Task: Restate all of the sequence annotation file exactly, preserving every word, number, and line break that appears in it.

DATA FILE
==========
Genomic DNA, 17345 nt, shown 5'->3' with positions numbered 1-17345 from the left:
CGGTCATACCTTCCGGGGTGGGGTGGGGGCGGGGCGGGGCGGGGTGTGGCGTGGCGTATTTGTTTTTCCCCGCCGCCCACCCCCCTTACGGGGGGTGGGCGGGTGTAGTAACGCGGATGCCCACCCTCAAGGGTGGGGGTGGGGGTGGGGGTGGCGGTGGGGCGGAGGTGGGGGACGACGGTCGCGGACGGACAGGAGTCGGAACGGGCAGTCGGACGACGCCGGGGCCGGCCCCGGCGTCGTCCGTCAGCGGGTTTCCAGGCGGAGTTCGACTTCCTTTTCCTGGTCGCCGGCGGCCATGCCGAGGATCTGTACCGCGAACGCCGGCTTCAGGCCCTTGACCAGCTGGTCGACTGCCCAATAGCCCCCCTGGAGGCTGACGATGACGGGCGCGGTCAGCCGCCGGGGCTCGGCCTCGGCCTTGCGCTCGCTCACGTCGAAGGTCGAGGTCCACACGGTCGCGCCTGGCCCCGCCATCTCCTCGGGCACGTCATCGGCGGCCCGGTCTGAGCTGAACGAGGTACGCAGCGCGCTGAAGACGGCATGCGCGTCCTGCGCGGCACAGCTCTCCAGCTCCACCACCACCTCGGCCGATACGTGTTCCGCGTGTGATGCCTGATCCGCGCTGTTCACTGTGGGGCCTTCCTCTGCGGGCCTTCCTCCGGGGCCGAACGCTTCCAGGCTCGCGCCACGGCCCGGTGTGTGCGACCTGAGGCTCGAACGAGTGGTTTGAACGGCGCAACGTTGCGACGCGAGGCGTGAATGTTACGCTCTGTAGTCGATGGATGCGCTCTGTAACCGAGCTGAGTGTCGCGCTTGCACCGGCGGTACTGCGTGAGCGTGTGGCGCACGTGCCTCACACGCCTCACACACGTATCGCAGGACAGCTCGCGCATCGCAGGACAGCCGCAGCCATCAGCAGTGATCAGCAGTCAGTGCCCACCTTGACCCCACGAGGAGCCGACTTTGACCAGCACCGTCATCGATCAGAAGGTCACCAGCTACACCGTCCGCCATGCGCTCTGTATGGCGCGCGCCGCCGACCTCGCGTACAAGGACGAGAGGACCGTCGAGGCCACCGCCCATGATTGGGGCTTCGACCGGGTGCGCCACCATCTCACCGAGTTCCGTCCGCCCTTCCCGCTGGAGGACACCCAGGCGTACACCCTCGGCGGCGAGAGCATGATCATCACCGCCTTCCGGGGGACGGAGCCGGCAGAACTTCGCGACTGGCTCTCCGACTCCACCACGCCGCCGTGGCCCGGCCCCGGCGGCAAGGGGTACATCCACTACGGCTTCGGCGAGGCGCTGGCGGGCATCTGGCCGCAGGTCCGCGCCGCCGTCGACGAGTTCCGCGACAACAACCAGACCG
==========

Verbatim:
Genomic DNA, 17345 nt, shown 5'->3' with positions numbered 1-17345 from the left:
CGGTCATACCTTCCGGGGTGGGGTGGGGGCGGGGCGGGGCGGGGTGTGGCGTGGCGTATTTGTTTTTCCCCGCCGCCCACCCCCCTTACGGGGGGTGGGCGGGTGTAGTAACGCGGATGCCCACCCTCAAGGGTGGGGGTGGGGGTGGGGGTGGCGGTGGGGCGGAGGTGGGGGACGACGGTCGCGGACGGACAGGAGTCGGAACGGGCAGTCGGACGACGCCGGGGCCGGCCCCGGCGTCGTCCGTCAGCGGGTTTCCAGGCGGAGTTCGACTTCCTTTTCCTGGTCGCCGGCGGCCATGCCGAGGATCTGTACCGCGAACGCCGGCTTCAGGCCCTTGACCAGCTGGTCGACTGCCCAATAGCCCCCCTGGAGGCTGACGATGACGGGCGCGGTCAGCCGCCGGGGCTCGGCCTCGGCCTTGCGCTCGCTCACGTCGAAGGTCGAGGTCCACACGGTCGCGCCTGGCCCCGCCATCTCCTCGGGCACGTCATCGGCGGCCCGGTCTGAGCTGAACGAGGTACGCAGCGCGCTGAAGACGGCATGCGCGTCCTGCGCGGCACAGCTCTCCAGCTCCACCACCACCTCGGCCGATACGTGTTCCGCGTGTGATGCCTGATCCGCGCTGTTCACTGTGGGGCCTTCCTCTGCGGGCCTTCCTCCGGGGCCGAACGCTTCCAGGCTCGCGCCACGGCCCGGTGTGTGCGACCTGAGGCTCGAACGAGTGGTTTGAACGGCGCAACGTTGCGACGCGAGGCGTGAATGTTACGCTCTGTAGTCGATGGATGCGCTCTGTAACCGAGCTGAGTGTCGCGCTTGCACCGGCGGTACTGCGTGAGCGTGTGGCGCACGTGCCTCACACGCCTCACACACGTATCGCAGGACAGCTCGCGCATCGCAGGACAGCCGCAGCCATCAGCAGTGATCAGCAGTCAGTGCCCACCTTGACCCCACGAGGAGCCGACTTTGACCAGCACCGTCATCGATCAGAAGGTCACCAGCTACACCGTCCGCCATGCGCTCTGTATGGCGCGCGCCGCCGACCTCGCGTACAAGGACGAGAGGACCGTCGAGGCCACCGCCCATGATTGGGGCTTCGACCGGGTGCGCCACCATCTCACCGAGTTCCGTCCGCCCTTCCCGCTGGAGGACACCCAGGCGTACACCCTCGGCGGCGAGAGCATGATCATCACCGCCTTCCGGGGGACGGAGCCGGCAGAACTTCGCGACTGGCTCTCCGACTCCACCACGCCGCCGTGGCCCGGCCCCGGCGGCAAGGGGTACATCCACTACGGCTTCGGCGAGGCGCTGGCGGGCATCTGGCCGCAGGTCCGCGCCGCCGTCGACGAGTTCCGCGACAACAACCAGACCG